consociate

[ adjective, noun kuhn-soh-shee-it, -eyt, -see-; verb kuhn-soh-shee-eyt, -see- ]
/ adjective, noun kənˈsoʊ ʃi ɪt, -ˌeɪt, -si-; verb kənˈsoʊ ʃiˌeɪt, -si- /
See synonyms for: consociate / consociated / consociating on Thesaurus.com

adjective, noun, verb (used without object), con·so·ci·at·ed, con·so·ci·at·ing.

QUIZZES

LEARN THE SPANISH WORDS FOR THESE COMMON ANIMALS!

Are you learning Spanish? Or do you just have an interest in foreign languages? Either way, this quiz on Spanish words for animals is for you.
Question 1 of 13
How do you say “cat” 🐈 in Spanish?

Origin of consociate

1425–75; late Middle English (adj.) <Latin consociātus (past participle of consociāre to bring into partnership), equivalent to con-con- + soci(us) fellow, partner + -ātus-ate1

OTHER WORDS FROM consociate

un·con·so·ci·at·ed, adjective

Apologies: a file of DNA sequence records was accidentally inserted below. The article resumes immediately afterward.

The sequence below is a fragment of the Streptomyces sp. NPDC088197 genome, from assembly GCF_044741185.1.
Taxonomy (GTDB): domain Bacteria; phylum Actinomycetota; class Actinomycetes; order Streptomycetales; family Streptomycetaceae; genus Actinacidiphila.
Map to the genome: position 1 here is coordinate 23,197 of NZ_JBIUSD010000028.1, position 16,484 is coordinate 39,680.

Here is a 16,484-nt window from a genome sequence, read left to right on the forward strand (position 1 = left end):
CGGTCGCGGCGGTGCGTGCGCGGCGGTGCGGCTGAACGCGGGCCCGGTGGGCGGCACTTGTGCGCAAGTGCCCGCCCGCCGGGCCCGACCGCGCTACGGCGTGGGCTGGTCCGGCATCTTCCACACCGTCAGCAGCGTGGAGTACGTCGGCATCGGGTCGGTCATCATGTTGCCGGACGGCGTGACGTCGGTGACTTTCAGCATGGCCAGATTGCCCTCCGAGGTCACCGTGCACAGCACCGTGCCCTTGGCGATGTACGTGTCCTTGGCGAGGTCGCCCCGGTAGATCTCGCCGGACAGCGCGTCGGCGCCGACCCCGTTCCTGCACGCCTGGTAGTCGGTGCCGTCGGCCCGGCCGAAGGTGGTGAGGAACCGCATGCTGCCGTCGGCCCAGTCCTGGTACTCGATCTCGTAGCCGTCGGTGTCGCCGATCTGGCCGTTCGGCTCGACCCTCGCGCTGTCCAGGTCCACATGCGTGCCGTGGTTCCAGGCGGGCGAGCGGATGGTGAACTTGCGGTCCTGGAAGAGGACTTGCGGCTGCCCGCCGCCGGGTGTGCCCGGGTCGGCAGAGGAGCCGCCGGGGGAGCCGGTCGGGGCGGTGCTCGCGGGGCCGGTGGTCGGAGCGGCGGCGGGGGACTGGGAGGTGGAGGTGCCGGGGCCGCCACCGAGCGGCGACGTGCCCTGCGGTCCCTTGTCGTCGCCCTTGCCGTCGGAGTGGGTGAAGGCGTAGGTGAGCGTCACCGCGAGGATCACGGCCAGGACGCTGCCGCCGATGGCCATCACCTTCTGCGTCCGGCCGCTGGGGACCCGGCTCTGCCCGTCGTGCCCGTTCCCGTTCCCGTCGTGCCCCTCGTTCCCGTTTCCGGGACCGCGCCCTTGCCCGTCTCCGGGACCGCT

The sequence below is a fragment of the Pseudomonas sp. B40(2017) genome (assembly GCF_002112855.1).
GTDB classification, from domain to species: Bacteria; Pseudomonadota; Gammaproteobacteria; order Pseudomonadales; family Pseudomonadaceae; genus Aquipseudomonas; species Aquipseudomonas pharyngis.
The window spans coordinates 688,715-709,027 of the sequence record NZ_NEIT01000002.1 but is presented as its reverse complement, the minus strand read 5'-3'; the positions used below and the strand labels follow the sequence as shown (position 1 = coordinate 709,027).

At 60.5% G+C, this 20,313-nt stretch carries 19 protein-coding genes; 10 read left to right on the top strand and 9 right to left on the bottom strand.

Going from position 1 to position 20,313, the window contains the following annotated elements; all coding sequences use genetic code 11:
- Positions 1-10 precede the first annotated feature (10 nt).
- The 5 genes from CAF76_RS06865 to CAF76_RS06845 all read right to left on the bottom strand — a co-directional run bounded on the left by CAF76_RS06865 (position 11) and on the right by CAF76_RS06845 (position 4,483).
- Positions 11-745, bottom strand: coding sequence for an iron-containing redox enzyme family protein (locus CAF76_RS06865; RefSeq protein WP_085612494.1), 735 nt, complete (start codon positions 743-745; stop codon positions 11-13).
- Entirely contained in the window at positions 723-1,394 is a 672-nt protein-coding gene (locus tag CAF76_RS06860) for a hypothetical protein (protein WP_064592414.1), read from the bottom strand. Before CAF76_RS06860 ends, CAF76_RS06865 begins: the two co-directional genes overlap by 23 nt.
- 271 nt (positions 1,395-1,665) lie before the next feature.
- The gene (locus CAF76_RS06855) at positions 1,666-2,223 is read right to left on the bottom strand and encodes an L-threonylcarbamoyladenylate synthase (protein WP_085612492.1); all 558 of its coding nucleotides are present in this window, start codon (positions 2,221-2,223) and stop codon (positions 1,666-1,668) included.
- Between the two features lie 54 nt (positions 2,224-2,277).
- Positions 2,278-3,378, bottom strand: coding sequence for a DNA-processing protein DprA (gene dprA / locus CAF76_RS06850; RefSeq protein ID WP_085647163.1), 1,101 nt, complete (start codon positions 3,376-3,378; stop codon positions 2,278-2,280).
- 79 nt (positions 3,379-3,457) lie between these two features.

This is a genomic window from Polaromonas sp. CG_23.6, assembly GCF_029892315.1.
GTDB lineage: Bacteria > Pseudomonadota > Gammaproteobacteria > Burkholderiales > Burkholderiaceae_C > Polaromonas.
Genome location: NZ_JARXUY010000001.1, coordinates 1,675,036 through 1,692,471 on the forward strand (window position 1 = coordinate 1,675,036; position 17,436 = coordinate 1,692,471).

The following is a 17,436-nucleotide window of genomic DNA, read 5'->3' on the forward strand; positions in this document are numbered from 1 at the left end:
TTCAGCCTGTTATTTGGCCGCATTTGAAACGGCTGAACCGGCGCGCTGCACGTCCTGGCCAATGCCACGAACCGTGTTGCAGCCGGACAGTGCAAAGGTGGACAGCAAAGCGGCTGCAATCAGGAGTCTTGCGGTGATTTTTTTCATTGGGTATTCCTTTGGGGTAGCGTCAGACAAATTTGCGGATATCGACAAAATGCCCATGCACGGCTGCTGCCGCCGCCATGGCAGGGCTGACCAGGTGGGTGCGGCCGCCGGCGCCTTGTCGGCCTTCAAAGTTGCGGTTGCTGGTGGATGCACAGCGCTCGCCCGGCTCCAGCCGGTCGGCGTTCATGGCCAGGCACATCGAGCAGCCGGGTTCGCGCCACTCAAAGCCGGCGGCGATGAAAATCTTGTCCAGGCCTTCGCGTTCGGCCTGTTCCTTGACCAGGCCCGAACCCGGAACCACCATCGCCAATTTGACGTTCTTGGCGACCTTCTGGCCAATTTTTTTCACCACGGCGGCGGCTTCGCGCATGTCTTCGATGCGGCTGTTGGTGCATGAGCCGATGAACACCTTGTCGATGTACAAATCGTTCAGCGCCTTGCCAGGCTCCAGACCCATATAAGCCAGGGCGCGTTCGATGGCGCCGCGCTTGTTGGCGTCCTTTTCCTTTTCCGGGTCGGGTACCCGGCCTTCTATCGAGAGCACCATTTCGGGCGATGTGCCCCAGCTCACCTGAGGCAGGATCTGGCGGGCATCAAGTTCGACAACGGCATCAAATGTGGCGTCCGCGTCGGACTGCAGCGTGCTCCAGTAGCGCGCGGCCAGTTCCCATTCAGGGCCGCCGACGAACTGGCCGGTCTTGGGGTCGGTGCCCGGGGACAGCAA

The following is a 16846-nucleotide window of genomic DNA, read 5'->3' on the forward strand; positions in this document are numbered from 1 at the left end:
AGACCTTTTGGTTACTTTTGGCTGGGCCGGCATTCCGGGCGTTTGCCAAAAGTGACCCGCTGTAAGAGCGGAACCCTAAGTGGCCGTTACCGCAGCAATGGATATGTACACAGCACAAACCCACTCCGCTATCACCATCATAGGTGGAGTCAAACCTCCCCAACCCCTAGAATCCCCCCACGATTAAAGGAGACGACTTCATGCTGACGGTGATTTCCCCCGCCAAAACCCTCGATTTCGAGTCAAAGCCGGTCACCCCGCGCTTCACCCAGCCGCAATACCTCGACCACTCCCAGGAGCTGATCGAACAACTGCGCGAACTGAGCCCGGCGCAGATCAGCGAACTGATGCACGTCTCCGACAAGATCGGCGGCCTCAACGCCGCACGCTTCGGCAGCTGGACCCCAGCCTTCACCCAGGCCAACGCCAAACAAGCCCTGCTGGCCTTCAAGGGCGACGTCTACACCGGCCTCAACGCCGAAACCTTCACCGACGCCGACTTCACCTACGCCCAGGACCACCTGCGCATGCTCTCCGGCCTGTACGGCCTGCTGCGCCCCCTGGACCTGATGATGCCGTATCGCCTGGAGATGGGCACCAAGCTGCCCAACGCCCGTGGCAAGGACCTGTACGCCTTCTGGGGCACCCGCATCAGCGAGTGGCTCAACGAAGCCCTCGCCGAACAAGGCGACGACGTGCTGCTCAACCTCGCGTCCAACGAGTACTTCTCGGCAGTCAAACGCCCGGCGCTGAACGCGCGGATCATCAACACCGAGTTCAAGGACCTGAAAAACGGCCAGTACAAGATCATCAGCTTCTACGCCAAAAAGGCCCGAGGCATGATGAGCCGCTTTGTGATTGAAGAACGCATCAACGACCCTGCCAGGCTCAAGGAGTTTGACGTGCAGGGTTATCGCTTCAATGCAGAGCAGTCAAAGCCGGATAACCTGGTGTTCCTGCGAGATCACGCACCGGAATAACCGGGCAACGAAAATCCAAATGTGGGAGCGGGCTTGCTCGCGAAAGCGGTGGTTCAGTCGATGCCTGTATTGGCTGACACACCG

Dictionary.com Unabridged Based on the Random House Unabridged Dictionary, © Random House, Inc. 2021

Example sentences from the Web for consociate

British Dictionary definitions for consociate

consociate

verb (kənˈsəʊʃɪˌeɪt)

to enter into or bring into friendly association

adjective (kənˈsəʊʃɪɪt, -ˌeɪt)

associated or united

noun (kənˈsəʊʃɪɪt, -ˌeɪt)

an associate or partner

Derived forms of consociate

consociation, noun

Word Origin for consociate

C16: from Latin consociāre, from socius partner
Collins English Dictionary - Complete & Unabridged 2012 Digital Edition © William Collins Sons & Co. Ltd. 1979, 1986 © HarperCollins Publishers 1998, 2000, 2003, 2005, 2006, 2007, 2009, 2012